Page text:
Sunday, August 10, 2008

What is the difference between seeing a copy and the original of a painting? The scrupulous observers at the Rudolfinum Gallery have found an invaluable answer to this question. Let me explain.

The great Viennese artist Gottfried Helnwein held a retrospective (Angels Sleeping) at Pragues lovely Rudolfinum. It would be a crime to miss it, so I went there. For those of you who don't know, Helnwein is obsessed with the subject of child exposed to torture/agression (das maltratierte kind/l'enfant maltraité) as a metaphor for the human condition. The children of Helnwein are a wee bit different than their traditional counterparts: Look at the expression in the face of the Sonntagskind(a painting that should've been in the exhibiton), she has lost the innocence so commonly associated with the child, the chocolate bar given as a bribe to keep her silent accentuates the tradegy we infer from the blood dripping between her legs. The duck welcomes her to the surreal, absurd world of adulthood.

Sonntagskind and loads of other das maltratierte kind paintings usually convey their message by the scars on faces(our primordial medium of expression).

For Helnwein, the artist under the Nazi regime is the abused child (he later developped the idea and made the Art In America series). So, Angels Sleeping starts with a self portrait full of pain, a reckless critique of freedom of expression.

Ok, I would love to, but I'm not going to guide you through all the paintings in the exhibition. Just look at this before I get to the point. What do you see?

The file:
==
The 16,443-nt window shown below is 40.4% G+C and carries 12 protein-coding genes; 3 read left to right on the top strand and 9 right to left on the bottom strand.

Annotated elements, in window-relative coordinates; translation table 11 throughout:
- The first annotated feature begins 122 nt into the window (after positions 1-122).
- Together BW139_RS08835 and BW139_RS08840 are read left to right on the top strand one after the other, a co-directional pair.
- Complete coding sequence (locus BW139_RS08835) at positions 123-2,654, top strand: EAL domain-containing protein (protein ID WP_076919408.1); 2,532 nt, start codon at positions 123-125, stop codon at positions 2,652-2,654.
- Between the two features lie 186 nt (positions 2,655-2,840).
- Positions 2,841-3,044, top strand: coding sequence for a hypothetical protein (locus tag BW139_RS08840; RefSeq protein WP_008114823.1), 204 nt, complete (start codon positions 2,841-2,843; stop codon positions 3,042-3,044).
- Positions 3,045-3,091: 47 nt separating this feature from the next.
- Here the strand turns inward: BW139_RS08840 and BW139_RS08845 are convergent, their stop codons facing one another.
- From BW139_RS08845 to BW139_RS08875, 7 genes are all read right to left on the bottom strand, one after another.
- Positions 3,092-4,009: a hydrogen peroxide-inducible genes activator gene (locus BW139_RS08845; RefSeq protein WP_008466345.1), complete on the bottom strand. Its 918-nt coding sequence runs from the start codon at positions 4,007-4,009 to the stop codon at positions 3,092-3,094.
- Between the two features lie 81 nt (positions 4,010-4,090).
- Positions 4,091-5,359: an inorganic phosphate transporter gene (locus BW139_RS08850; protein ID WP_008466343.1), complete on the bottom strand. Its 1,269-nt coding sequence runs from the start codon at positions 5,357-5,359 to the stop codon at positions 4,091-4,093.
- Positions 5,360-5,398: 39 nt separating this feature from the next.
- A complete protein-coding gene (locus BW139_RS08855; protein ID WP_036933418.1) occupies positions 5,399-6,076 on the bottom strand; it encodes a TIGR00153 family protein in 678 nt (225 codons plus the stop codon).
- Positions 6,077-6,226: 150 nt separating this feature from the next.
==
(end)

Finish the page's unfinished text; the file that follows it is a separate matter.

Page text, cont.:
The child (this time depicted as the traditional innocent child) is about to be tortured by some scarfaced nazi-like (look at the over confident expression in their faces) burocrats. One can see that maybe once these people gathered around the altar were as innocent as her. Our scars are transitive.

The viewers of the exhibiton were astonished by the sheer size and the amazing detail of one of the untitled paintings. It is about a large mass of people gathered in front of a monument that resembles the Reichstag.

Now let's look at the lower left corner of the painting so you can see the details, regret the fact that you missed an exhibition, and maybe see the lead that Helnwein left us to link this painting to his other masterpieces.

Our clue is 2 brushstrokes that remind us this is not reality, it is just a beautifully crafted masterpiece. A masterpiece crafted by an intelligent man who can not settle with creating something beautiful but tries to tell something new with it. Look closer:

And finally, if you change the angle you see the painting, where the 2 brushstrokes end, you will find a secret painted on all of the faces, a white stain that doesn't only brighten their brows, but connects this painting with all the das maltratierte kind paintings: it is their scars. The scars that they hide, but who gather them all in front of the building and gives the oppressors the power they need to diffuse the oppression.

Here is a photoshopped version for the faint hearted: